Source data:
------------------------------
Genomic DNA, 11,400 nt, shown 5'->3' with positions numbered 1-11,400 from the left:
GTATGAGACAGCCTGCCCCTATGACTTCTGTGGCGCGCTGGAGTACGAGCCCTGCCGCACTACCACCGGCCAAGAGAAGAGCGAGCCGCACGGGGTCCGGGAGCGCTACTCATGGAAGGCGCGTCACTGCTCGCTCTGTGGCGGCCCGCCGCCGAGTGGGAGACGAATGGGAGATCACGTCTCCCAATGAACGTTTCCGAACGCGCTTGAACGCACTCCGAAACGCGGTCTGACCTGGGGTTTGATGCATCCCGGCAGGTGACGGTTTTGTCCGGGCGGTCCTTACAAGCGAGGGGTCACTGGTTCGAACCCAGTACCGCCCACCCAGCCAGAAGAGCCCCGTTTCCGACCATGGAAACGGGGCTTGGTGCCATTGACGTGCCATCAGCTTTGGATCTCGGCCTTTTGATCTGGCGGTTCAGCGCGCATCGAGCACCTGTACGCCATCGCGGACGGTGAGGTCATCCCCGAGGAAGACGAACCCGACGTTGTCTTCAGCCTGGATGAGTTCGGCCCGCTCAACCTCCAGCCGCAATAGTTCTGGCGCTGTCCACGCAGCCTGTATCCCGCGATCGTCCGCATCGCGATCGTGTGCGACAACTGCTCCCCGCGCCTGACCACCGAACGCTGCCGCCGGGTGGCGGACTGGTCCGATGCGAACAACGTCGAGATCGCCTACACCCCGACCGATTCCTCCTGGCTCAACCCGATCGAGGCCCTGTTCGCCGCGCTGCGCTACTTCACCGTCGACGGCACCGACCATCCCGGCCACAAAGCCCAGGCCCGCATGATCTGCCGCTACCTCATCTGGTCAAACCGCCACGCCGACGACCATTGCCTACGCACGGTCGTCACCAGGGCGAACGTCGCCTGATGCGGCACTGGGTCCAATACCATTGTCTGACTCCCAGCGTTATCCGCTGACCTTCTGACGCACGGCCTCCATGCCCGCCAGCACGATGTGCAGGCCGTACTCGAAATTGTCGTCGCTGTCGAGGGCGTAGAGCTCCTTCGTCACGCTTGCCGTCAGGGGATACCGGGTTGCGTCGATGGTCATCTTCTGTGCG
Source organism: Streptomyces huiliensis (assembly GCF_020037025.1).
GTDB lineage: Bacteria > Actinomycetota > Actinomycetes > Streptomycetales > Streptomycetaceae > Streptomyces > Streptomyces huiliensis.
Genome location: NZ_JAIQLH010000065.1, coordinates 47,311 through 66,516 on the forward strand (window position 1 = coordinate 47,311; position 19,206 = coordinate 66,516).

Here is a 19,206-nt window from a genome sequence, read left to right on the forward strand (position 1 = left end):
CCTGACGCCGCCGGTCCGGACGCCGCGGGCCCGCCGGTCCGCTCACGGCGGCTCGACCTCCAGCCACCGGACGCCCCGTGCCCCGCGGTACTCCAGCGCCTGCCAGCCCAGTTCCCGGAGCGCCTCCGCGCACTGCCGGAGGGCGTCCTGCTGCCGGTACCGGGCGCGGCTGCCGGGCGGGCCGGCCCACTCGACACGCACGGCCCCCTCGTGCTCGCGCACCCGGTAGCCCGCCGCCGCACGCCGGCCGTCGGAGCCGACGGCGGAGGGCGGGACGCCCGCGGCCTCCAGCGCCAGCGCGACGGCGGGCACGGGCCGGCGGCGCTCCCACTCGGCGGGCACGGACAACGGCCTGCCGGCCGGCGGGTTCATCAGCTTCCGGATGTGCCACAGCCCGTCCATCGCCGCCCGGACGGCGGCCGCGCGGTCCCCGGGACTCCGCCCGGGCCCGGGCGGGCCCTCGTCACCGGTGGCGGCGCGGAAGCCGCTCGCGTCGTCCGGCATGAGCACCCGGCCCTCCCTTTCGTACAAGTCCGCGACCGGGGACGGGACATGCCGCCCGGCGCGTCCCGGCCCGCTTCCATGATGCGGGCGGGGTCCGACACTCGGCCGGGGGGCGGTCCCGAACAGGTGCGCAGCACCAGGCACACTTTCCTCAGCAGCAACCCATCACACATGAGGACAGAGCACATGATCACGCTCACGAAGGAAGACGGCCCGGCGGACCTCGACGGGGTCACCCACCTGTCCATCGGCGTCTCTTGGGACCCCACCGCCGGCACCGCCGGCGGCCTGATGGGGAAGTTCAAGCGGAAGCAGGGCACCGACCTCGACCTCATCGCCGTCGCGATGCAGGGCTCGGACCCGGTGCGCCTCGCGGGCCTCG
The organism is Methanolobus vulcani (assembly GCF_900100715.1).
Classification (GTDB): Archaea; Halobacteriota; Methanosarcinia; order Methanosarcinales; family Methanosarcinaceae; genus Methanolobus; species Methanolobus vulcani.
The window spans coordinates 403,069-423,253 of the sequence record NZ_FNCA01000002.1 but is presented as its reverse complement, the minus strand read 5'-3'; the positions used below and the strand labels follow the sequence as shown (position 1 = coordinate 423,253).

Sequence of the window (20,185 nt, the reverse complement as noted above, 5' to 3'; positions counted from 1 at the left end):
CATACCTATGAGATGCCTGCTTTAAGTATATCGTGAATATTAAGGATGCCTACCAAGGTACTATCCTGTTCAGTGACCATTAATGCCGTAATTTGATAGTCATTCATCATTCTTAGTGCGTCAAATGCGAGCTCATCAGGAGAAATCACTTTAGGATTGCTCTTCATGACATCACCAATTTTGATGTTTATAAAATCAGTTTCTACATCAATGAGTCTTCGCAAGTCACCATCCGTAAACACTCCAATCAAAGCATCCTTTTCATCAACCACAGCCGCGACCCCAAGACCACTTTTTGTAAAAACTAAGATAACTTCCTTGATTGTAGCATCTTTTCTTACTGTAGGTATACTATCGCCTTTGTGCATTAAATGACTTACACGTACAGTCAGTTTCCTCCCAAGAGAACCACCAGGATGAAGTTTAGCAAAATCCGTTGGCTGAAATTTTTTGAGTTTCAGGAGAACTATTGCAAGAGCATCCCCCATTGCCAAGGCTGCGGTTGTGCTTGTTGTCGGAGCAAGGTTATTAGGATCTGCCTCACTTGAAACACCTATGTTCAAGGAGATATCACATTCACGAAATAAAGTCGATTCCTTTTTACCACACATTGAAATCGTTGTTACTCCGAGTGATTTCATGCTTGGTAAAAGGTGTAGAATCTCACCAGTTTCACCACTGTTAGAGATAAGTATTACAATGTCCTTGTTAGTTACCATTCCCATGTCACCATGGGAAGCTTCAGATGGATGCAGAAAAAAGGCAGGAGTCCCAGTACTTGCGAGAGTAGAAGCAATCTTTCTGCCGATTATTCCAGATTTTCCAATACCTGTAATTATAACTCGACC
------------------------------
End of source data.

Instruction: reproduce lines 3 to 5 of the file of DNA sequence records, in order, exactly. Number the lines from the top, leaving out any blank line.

Source organism: Streptomyces huiliensis (assembly GCF_020037025.1).
GTDB lineage: Bacteria > Actinomycetota > Actinomycetes > Streptomycetales > Streptomycetaceae > Streptomyces > Streptomyces huiliensis.
Genome location: NZ_JAIQLH010000065.1, coordinates 47,311 through 66,516 on the forward strand (window position 1 = coordinate 47,311; position 19,206 = coordinate 66,516).